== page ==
DEVELOPING A MODELING APPROACH TO EVALUATE THE POTENTIAL EFFECTS OF SAVANNAH HARBOR MODIFICATIONS ON A TMDL FOR DISSOLVED OXYGEN THROUGH STAKEHOLDER INVOLVEMENT
Abstract:Applied Technology and Management (ATM) has performed various studies in support of the Georgia Ports Authority (GPA) and Savannah District, USACE in the evaluation of the feasibility of proposed Harbor modifications, including deepening a portion of Savannah Harbor for consideration as a Federal Navigation Project. The USEPA is responsible for the determination of a water quality standard and TMDL for dissolved oxygen (D.O.) in Savannah Harbor. In coordination with these agencies and other stakeholders, ATM is preparing the models to support the evaluation of the effects of deepening the existing 42-foot mean low water authorized navigation channel by a maximum of 6 feet, which would extend a maximum of 35 miles from an inner Harbor port to almost 15 miles offshore. The impacts to DO and other estuarine resources will be evaluated using a calibrated 3-D, hydrodynamic model that will predict changes to salinity and dissolved oxygen due to the various alternative Harbor modifications. The water quality model will also be used to develop a TMDL for DO in the Savannah Harbor. A comprehensive methodology for the development and calibration of a water quality model to support these evaluations has been developed through extensive stakeholder coordination.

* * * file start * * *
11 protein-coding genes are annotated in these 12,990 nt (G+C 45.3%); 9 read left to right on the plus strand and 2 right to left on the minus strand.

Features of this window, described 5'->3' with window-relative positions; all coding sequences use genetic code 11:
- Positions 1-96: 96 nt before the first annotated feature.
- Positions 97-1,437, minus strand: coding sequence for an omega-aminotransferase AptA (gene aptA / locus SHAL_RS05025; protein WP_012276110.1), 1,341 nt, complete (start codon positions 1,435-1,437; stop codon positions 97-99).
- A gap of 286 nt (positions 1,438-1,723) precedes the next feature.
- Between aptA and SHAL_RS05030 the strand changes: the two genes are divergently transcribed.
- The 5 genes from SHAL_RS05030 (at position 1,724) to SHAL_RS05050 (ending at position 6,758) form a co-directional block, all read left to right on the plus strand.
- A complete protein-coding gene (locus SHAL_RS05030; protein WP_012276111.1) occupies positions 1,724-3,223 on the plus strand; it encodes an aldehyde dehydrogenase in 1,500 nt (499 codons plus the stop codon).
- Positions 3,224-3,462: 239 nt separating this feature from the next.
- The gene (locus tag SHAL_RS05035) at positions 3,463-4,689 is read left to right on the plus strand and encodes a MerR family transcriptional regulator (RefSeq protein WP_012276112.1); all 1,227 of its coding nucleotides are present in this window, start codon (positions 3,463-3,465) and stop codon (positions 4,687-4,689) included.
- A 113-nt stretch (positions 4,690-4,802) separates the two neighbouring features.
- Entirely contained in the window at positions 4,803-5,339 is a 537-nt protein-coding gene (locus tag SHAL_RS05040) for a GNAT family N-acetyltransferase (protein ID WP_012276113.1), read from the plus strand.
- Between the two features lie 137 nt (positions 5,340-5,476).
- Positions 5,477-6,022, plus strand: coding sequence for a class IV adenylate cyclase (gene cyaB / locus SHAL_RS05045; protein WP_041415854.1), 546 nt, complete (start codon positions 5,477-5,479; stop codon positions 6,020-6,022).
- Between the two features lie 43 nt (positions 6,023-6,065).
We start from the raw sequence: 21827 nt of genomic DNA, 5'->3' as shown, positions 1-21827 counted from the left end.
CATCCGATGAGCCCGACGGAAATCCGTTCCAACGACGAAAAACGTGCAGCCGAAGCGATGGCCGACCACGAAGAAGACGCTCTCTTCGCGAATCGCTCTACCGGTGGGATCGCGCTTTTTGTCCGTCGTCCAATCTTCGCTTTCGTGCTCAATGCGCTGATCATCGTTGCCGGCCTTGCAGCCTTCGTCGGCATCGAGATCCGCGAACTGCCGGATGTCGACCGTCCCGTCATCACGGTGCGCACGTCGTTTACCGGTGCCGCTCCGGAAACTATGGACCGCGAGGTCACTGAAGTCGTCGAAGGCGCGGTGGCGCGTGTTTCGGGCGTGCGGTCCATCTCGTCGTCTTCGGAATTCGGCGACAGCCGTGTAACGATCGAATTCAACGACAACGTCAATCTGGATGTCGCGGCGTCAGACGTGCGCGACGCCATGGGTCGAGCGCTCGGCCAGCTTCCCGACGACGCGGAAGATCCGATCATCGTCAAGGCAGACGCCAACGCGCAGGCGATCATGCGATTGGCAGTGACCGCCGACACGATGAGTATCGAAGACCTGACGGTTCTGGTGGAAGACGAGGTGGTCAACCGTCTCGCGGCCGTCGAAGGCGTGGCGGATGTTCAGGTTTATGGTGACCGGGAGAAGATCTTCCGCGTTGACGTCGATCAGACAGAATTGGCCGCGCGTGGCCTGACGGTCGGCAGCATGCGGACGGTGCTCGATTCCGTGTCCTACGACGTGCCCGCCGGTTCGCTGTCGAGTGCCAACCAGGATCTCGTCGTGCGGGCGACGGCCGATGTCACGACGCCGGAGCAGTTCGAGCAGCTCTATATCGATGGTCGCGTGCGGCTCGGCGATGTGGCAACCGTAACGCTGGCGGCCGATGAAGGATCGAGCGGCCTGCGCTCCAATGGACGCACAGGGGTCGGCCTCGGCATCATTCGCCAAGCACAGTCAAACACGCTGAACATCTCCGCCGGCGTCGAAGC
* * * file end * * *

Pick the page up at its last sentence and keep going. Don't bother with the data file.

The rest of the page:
As the results of a preliminary Feasibility Study and Environmental Impact Statement for the Savannah Harbor Expansion Project (SHEP) emerged in early 1998, resource agencies, environmental groups and some local businesses voiced concerns about the proposed project. In response, the Georgia Ports Authority, USACE, USEPA, other state and federal resource agencies, and public interest and environmental groups jointly formed the Stakeholders Evaluation Group (SEG) to address concerns raised about the potential impacts of the proposed deepening. The purpose of the SEG is to identify scientific studies necessary to produce a Tier II Environmental Impact Statement and to reach consensus on a final mitigation plan. SEG members include representatives from over 150 of the applicable Federal, State, local, and private interest groups, including numerous environmental organizations.